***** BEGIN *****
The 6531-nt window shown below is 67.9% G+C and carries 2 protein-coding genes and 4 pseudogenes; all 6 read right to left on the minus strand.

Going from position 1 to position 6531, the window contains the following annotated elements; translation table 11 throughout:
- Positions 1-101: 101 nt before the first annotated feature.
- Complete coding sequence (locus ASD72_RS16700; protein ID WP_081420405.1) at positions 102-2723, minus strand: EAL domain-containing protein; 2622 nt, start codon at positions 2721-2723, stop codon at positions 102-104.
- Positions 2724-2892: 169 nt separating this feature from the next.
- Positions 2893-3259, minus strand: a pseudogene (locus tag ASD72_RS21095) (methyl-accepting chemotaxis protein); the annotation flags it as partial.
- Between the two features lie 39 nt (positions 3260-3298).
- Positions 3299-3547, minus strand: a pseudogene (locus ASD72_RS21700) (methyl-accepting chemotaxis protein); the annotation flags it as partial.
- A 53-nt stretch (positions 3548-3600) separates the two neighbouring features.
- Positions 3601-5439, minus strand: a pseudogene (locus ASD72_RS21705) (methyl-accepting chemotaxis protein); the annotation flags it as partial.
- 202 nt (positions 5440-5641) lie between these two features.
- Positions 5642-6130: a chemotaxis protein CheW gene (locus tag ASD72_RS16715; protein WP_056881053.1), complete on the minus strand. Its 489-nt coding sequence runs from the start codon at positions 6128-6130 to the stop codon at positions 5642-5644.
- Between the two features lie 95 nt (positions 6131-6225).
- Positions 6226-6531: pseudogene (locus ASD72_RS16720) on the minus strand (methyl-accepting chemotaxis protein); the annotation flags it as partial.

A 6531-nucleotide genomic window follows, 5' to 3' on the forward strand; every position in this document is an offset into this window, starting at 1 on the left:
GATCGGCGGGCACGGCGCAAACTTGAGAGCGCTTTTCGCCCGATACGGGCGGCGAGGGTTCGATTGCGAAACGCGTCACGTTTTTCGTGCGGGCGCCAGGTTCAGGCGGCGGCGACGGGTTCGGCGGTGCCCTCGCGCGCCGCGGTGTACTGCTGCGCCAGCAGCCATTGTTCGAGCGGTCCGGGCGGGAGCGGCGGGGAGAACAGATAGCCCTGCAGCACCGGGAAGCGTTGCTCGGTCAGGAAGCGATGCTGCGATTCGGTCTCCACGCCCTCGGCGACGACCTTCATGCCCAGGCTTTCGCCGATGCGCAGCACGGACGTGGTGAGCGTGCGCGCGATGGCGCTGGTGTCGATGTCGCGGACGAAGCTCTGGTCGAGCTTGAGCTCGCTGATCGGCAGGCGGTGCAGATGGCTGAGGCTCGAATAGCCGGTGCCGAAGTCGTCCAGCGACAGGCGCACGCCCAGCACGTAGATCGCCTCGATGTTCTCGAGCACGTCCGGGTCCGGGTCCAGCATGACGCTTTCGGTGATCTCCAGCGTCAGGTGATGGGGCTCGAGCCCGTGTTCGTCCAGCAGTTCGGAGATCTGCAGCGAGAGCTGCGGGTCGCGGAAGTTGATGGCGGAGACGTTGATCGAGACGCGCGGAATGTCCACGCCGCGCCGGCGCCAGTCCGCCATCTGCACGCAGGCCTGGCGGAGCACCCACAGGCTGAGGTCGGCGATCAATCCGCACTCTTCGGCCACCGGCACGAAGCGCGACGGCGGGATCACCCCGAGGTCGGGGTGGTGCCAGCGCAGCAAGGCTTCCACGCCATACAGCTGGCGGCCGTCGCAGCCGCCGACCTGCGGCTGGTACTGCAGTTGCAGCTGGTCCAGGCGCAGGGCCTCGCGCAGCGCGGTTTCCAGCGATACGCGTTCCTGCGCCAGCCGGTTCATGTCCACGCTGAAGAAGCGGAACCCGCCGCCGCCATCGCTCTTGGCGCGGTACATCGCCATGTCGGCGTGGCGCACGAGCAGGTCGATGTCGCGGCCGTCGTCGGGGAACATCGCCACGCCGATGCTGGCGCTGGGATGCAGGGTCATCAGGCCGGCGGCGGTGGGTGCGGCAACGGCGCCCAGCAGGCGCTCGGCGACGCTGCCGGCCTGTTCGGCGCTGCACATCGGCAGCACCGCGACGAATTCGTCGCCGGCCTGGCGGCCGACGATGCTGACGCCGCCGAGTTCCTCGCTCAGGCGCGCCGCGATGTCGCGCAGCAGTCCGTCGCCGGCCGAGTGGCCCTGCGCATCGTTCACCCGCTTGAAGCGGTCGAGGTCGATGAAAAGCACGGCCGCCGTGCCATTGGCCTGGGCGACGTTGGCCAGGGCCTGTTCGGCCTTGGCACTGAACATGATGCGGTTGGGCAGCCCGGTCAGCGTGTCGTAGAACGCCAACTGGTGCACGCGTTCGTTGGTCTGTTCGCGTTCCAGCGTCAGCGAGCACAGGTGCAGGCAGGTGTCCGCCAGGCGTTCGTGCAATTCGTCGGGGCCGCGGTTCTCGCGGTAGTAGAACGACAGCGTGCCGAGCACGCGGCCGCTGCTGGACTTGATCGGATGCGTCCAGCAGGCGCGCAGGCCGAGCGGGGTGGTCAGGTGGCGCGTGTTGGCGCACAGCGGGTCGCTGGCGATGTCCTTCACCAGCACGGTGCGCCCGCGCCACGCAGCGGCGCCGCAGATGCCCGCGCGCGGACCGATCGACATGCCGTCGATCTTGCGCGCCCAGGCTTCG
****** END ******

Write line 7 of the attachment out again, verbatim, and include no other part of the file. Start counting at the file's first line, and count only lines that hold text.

- Between the two features lie 39 nt (positions 3260-3298).